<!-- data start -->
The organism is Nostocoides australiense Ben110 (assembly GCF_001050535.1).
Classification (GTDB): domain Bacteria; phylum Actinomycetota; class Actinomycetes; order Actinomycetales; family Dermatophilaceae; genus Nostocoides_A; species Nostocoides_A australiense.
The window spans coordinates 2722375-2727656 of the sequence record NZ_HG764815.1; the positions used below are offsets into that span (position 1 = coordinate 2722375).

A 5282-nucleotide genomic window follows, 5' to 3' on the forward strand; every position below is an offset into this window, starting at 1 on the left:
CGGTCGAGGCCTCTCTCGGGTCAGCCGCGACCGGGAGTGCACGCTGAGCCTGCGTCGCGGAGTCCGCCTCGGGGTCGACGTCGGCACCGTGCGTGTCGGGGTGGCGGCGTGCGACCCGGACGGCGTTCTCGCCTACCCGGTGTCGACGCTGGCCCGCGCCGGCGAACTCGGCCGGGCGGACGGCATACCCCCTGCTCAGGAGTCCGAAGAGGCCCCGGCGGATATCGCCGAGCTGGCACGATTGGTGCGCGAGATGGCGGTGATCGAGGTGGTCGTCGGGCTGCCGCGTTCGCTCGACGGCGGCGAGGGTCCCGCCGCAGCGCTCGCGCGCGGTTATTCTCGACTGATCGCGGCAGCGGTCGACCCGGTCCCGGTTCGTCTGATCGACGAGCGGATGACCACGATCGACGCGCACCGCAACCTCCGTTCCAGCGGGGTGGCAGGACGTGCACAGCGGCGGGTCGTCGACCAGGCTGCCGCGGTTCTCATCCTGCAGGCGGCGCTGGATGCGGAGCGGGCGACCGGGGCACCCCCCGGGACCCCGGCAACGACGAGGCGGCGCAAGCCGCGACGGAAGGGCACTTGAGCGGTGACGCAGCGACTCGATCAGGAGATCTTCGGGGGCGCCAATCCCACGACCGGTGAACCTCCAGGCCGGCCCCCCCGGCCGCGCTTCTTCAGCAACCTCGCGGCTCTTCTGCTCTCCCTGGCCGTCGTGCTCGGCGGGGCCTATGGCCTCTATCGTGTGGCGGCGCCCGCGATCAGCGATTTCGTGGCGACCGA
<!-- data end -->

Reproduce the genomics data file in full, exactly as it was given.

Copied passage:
The organism is Nostocoides australiense Ben110 (assembly GCF_001050535.1).
Classification (GTDB): domain Bacteria; phylum Actinomycetota; class Actinomycetes; order Actinomycetales; family Dermatophilaceae; genus Nostocoides_A; species Nostocoides_A australiense.
The window spans coordinates 2722375-2727656 of the sequence record NZ_HG764815.1; the positions used below are offsets into that span (position 1 = coordinate 2722375).

A 5282-nucleotide genomic window follows, 5' to 3' on the forward strand; every position below is an offset into this window, starting at 1 on the left:
CGGTCGAGGCCTCTCTCGGGTCAGCCGCGACCGGGAGTGCACGCTGAGCCTGCGTCGCGGAGTCCGCCTCGGGGTCGACGTCGGCACCGTGCGTGTCGGGGTGGCGGCGTGCGACCCGGACGGCGTTCTCGCCTACCCGGTGTCGACGCTGGCCCGCGCCGGCGAACTCGGCCGGGCGGACGGCATACCCCCTGCTCAGGAGTCCGAAGAGGCCCCGGCGGATATCGCCGAGCTGGCACGATTGGTGCGCGAGATGGCGGTGATCGAGGTGGTCGTCGGGCTGCCGCGTTCGCTCGACGGCGGCGAGGGTCCCGCCGCAGCGCTCGCGCGCGGTTATTCTCGACTGATCGCGGCAGCGGTCGACCCGGTCCCGGTTCGTCTGATCGACGAGCGGATGACCACGATCGACGCGCACCGCAACCTCCGTTCCAGCGGGGTGGCAGGACGTGCACAGCGGCGGGTCGTCGACCAGGCTGCCGCGGTTCTCATCCTGCAGGCGGCGCTGGATGCGGAGCGGGCGACCGGGGCACCCCCCGGGACCCCGGCAACGACGAGGCGGCGCAAGCCGCGACGGAAGGGCACTTGAGCGGTGACGCAGCGACTCGATCAGGAGATCTTCGGGGGCGCCAATCCCACGACCGGTGAACCTCCAGGCCGGCCCCCCCGGCCGCGCTTCTTCAGCAACCTCGCGGCTCTTCTGCTCTCCCTGGCCGTCGTGCTCGGCGGGGCCTATGGCCTCTATCGTGTGGCGGCGCCCGCGATCAGCGATTTCGTGGCGACCGA